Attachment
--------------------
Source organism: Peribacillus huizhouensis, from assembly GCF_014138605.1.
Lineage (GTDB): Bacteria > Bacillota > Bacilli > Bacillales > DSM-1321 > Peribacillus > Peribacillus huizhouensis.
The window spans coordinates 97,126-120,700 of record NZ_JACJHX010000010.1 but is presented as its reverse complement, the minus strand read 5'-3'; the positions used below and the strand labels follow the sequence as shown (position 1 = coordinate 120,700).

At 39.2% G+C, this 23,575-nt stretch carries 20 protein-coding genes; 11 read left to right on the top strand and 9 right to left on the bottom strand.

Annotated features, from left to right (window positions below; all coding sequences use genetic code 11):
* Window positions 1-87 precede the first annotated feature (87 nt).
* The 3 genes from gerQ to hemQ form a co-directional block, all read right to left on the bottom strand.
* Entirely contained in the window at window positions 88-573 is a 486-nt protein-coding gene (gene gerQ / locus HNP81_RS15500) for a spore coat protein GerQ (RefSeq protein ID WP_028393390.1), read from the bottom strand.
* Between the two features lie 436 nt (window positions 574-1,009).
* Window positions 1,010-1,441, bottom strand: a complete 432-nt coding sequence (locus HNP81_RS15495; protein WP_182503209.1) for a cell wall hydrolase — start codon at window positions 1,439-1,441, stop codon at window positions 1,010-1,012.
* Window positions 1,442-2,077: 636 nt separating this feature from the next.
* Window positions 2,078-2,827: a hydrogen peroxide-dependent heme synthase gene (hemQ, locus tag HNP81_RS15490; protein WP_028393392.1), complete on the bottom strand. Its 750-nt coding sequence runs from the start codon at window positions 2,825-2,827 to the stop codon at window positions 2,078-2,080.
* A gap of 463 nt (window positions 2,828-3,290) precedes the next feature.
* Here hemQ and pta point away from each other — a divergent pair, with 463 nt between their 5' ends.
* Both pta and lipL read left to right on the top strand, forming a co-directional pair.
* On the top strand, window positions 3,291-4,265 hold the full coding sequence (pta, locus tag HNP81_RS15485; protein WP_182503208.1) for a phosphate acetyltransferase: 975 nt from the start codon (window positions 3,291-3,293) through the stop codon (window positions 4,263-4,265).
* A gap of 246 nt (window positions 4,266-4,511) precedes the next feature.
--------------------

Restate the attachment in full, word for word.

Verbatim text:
Source organism: Peribacillus huizhouensis, from assembly GCF_014138605.1.
Lineage (GTDB): Bacteria > Bacillota > Bacilli > Bacillales > DSM-1321 > Peribacillus > Peribacillus huizhouensis.
The window spans coordinates 97,126-120,700 of record NZ_JACJHX010000010.1 but is presented as its reverse complement, the minus strand read 5'-3'; the positions used below and the strand labels follow the sequence as shown (position 1 = coordinate 120,700).

At 39.2% G+C, this 23,575-nt stretch carries 20 protein-coding genes; 11 read left to right on the top strand and 9 right to left on the bottom strand.

Annotated features, from left to right (window positions below; all coding sequences use genetic code 11):
* Window positions 1-87 precede the first annotated feature (87 nt).
* The 3 genes from gerQ to hemQ form a co-directional block, all read right to left on the bottom strand.
* Entirely contained in the window at window positions 88-573 is a 486-nt protein-coding gene (gene gerQ / locus HNP81_RS15500) for a spore coat protein GerQ (RefSeq protein ID WP_028393390.1), read from the bottom strand.
* Between the two features lie 436 nt (window positions 574-1,009).
* Window positions 1,010-1,441, bottom strand: a complete 432-nt coding sequence (locus HNP81_RS15495; protein WP_182503209.1) for a cell wall hydrolase — start codon at window positions 1,439-1,441, stop codon at window positions 1,010-1,012.
* Window positions 1,442-2,077: 636 nt separating this feature from the next.
* Window positions 2,078-2,827: a hydrogen peroxide-dependent heme synthase gene (hemQ, locus tag HNP81_RS15490; protein WP_028393392.1), complete on the bottom strand. Its 750-nt coding sequence runs from the start codon at window positions 2,825-2,827 to the stop codon at window positions 2,078-2,080.
* A gap of 463 nt (window positions 2,828-3,290) precedes the next feature.
* Here hemQ and pta point away from each other — a divergent pair, with 463 nt between their 5' ends.
* Both pta and lipL read left to right on the top strand, forming a co-directional pair.
* On the top strand, window positions 3,291-4,265 hold the full coding sequence (pta, locus tag HNP81_RS15485; protein WP_182503208.1) for a phosphate acetyltransferase: 975 nt from the start codon (window positions 3,291-3,293) through the stop codon (window positions 4,263-4,265).
* A gap of 246 nt (window positions 4,266-4,511) precedes the next feature.